Fig. 7

Self-benchmarking example. An example of the successful reconstruction of a molecule from its fragments. a The parent molecule is first decomposed into two rigids, thiophene (C4H4S) and 2,5-dimethylfuran [(CH3)2C4H2O], and two linkers, sulfonamide (SO2N) and carboxylic acid [C(O)OH]. Examples of constructed b 2-molecules, c 3-molecules, and d 4-molecules including the parent compound

In Fig. 8, we assess the results obtained for the entire set of 20,408 active compounds from the DUD-E dataset using the highest TC between the synthesized and parent molecules. Using saturated linkers, 61.6 % of actives are reconstructed at a TC of 1.0, whereas 83.1 % have a TC of ≥ 0.8. Moreover, the fraction of actives generated by eSynth that match parent compounds increases to 70.9 % when unsaturated linkers are used. Note that Open Babel calculates TC for a pair of ligands using their hashed fingerprints, therefore, a TC of 1.0 denotes identical fingerprints, but not necessarily identical chemical structures. The inset in Fig. 8 shows the computational efficiency of eSynth. Here, over 60 % of actives are reconstructed in less than a second using a single processor thread, whereas 90 % compounds are generated within a minute. Note that the synthesis time is fairly similar when only successful cases at a TC of ≥0.8 are considered.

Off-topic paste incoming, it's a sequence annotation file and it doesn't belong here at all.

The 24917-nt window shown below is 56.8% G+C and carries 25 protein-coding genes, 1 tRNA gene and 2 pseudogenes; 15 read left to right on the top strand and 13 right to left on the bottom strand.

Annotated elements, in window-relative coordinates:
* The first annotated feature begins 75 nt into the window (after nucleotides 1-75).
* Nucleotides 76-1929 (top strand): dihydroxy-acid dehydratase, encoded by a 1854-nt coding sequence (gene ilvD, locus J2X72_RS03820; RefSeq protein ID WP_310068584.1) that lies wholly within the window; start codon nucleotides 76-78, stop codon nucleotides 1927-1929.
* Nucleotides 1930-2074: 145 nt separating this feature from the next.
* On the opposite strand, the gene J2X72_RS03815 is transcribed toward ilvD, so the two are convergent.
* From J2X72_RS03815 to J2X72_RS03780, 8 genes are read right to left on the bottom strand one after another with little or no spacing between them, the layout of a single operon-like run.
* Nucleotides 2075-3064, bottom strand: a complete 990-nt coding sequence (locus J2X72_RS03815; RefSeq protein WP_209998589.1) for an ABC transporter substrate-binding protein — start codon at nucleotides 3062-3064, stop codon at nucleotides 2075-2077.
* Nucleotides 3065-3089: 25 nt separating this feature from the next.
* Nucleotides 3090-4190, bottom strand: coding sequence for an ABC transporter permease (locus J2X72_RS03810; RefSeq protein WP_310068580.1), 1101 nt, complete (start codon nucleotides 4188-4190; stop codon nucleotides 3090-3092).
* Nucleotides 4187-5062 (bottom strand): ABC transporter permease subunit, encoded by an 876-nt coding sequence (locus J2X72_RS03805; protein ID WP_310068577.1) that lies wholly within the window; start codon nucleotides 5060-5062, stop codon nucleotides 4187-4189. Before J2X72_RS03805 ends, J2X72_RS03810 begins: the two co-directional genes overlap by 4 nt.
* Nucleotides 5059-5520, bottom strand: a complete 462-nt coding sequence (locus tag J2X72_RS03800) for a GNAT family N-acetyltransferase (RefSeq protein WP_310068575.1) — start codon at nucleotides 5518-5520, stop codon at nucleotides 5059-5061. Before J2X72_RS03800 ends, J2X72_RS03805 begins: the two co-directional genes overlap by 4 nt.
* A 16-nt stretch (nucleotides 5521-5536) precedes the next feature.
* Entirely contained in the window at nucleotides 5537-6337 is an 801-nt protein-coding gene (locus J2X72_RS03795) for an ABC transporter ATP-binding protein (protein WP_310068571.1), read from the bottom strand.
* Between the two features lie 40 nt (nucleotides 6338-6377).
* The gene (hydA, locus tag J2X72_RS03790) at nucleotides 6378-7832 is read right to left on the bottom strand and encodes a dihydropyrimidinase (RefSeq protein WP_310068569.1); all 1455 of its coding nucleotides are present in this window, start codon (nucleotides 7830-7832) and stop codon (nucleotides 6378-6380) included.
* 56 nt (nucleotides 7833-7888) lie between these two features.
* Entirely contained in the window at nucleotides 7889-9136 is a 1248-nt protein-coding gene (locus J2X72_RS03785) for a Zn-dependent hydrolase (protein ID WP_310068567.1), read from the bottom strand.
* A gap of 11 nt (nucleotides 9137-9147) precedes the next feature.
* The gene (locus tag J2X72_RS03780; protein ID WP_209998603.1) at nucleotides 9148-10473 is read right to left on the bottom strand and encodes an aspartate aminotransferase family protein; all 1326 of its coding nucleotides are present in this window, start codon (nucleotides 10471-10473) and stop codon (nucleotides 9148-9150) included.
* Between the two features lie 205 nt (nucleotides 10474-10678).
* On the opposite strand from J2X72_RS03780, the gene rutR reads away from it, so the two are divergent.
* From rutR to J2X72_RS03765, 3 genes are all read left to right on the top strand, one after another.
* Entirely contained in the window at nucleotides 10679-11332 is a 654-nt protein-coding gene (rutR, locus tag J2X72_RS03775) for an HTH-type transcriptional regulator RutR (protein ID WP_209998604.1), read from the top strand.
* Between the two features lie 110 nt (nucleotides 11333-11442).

Fig. 8

Performance of eSynth in the self-benchmarking test. Cumulative fraction of compounds reconstructed with the Tanimoto coefficient (TC) shown on the x-axis (logarithmic scale). Saturated linkers (gray line) can form all possible connections with rigid fragments, whereas unsaturated linkers (black line) can only form as many connections as present in their parent molecules. The inset shows the cumulative fraction of all compounds (solid line) and successful cases with a TC of ≥0.8 (dashed line) computationally synthesized by eSynth in 1 h